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Cystic Fibrosis

Posted: Thu Apr 18, 2013 8:12 pm
by mapostol
Hello, we are a group from CHS, and we had several questions about the CFTR gene.
Why is the flow of chloride ions between cells necessary for survival?

During the lab, when we mutated several genes, but they encoded the same amino acid. Why did this happen?

A gene that codes for a polar, uncharged amino acid is changed to another polar uncharged amino acid. Does this affect the cell? Does changing from a polar uncharged amino acid to a nonpolar amino acid have a greater effect on the cell?

What are ATP-binding cassette transporters?

Thanks!

Re: Cystic Fibrosis

Posted: Fri Apr 19, 2013 6:54 pm
by sarahlaugtug
Hello mapostol,

Thank you for your questions. It sounds like you are doing a complex genetic project. What is your project? Did you get it from this website?
I will try to help you as best as I can. This isn't my field of expertise, but I will explain what I know.

mapostol wrote:Why is the flow of chloride ions between cells necessary for survival?

As you may know, the passage of different ions have different effects on cells. You want to research the topic of "cell ion transportation," to get an idea of how they work. Chloride channels are necessary to life for cell volume, cell solid transport, regulation of pH, etc. Correct me if I am wrong, but CFTR is responsible for the degradation/ decrease function of Chloride channels. So, with a decrease of channels, cells have an imbalance of NaCL--this creates the thick mucus seen with CF.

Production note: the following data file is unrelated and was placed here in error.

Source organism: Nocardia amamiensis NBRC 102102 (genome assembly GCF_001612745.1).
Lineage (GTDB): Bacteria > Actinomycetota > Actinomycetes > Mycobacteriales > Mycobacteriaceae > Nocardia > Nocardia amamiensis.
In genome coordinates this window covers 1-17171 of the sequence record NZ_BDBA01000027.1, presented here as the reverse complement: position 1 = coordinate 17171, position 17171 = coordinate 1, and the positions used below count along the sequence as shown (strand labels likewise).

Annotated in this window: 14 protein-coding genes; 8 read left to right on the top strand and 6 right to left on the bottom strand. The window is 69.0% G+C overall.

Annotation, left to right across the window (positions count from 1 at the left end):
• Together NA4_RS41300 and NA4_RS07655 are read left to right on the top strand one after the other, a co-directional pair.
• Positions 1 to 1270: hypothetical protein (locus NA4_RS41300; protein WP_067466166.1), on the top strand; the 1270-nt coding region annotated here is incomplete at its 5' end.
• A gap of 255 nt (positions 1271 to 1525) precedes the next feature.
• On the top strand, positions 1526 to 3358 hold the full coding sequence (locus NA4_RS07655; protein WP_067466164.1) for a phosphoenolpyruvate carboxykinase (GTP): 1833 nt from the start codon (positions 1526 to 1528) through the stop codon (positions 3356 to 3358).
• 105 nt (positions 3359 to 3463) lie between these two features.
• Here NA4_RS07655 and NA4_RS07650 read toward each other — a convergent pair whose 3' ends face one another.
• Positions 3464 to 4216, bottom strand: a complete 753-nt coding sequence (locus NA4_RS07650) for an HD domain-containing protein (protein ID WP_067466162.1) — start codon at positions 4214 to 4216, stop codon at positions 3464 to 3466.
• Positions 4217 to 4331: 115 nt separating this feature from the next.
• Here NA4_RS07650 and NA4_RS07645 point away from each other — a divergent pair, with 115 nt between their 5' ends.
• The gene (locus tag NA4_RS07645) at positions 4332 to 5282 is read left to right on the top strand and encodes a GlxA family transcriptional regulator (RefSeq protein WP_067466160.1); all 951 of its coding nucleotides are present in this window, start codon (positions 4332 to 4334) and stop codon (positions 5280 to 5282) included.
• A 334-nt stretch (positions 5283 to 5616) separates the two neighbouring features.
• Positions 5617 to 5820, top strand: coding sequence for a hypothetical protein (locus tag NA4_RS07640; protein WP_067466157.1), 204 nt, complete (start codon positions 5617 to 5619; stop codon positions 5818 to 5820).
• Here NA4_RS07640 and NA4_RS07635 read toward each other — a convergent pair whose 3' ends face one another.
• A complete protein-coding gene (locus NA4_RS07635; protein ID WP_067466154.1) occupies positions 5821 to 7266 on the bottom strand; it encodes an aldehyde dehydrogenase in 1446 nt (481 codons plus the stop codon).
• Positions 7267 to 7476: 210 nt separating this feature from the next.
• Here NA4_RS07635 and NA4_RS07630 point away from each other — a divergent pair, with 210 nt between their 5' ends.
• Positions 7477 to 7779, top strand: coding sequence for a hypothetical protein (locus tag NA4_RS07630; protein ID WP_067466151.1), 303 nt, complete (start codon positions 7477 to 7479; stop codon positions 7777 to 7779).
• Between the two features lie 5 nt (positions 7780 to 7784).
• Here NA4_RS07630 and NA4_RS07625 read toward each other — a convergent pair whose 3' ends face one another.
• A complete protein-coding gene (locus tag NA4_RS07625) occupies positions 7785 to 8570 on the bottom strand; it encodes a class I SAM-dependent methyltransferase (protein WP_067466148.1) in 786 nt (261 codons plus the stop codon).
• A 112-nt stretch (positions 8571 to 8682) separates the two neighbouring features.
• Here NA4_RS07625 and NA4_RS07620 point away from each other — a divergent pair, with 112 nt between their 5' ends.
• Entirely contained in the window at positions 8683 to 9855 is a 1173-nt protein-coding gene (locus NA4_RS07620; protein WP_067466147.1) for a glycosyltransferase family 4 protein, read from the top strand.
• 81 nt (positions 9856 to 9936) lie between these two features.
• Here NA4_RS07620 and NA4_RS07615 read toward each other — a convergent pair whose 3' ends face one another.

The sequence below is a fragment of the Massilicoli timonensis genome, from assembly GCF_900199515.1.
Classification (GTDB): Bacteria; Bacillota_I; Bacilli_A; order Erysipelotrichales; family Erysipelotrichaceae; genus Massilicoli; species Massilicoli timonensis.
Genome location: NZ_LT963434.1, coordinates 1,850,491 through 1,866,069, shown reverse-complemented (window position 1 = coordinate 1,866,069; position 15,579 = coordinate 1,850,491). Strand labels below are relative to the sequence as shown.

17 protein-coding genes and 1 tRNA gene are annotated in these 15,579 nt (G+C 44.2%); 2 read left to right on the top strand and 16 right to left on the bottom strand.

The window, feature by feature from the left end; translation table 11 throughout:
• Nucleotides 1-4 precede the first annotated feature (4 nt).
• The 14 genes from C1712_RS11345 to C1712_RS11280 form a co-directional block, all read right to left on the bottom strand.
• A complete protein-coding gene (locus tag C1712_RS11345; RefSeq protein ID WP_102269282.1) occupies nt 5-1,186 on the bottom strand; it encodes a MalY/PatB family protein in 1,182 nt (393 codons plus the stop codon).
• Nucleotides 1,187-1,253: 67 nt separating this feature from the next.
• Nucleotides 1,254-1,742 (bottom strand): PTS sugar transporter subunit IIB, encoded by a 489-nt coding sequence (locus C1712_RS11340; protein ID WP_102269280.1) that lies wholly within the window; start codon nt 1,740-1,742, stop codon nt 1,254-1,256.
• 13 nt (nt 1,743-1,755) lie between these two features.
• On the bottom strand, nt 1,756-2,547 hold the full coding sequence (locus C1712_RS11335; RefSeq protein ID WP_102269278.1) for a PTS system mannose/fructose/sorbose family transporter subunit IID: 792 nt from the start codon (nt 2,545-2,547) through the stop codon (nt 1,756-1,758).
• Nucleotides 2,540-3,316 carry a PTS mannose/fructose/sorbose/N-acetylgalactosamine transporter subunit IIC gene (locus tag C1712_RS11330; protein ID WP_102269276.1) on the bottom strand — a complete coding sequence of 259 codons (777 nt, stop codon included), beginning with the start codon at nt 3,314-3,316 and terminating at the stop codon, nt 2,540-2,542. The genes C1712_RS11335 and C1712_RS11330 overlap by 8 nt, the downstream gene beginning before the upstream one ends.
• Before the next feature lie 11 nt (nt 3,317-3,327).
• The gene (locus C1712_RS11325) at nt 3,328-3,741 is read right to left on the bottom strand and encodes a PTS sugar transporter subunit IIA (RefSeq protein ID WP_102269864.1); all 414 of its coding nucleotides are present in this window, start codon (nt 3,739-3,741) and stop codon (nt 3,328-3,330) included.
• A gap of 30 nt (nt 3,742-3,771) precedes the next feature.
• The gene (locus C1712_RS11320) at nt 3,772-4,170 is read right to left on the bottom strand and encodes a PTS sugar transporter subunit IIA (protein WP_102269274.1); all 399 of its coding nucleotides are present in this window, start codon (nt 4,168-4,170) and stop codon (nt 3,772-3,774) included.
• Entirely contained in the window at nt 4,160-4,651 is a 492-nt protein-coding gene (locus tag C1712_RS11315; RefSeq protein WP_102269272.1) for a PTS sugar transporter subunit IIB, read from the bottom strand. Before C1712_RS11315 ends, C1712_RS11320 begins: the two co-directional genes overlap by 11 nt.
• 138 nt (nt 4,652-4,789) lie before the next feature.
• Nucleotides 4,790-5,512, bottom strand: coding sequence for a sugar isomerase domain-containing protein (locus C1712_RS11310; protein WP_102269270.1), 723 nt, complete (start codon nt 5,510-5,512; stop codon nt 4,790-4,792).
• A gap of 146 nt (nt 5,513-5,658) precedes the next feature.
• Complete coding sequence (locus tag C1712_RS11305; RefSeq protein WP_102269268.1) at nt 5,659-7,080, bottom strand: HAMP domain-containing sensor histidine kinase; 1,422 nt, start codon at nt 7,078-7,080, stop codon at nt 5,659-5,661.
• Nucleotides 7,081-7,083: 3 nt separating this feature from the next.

http://physrev.physiology.org/content/82/2/503.full
http://en.wikipedia.org/wiki/Cystic_fibrosis

mapostol wrote:During the lab, when we mutated several genes, but they encoded the same amino acid. Why did this happen?

I'm not really sure about this, without knowing more, but it could be a number of things. How did the rest of your data look, did it make sense to you, or did it give you the results you were expecting? Depending on what codons you have, you may have gotten overlap, since there are only 20 amino acids, but 64 different codons--there will be overlap.
http://www.soc-bdr.org/rds/authors/unit ... ex_en.html

I'm sure you have already checked this resource?
http://www.ncbi.nlm.nih.gov/
http://upload.wikimedia.org/wikipedia/c ... ations.svg

mapostol wrote:Does changing from a polar uncharged amino acid to a nonpolar amino acid have a greater effect on the cell?

Well I'm not sure what you mean by "greater effect?" It depends what the amino acids code for. Missense mutations change the polarity of the molecule, which would be important to your research. It depends on what the mutation causes.

What are ATP-binding cassette transporters?
I only know that their function is involved with uptake of solutes across the cell membrane. I honestly don't know much more than that. here is an article that may help.
http://www.annualreviews.org/doi/abs/10 ... 303.073626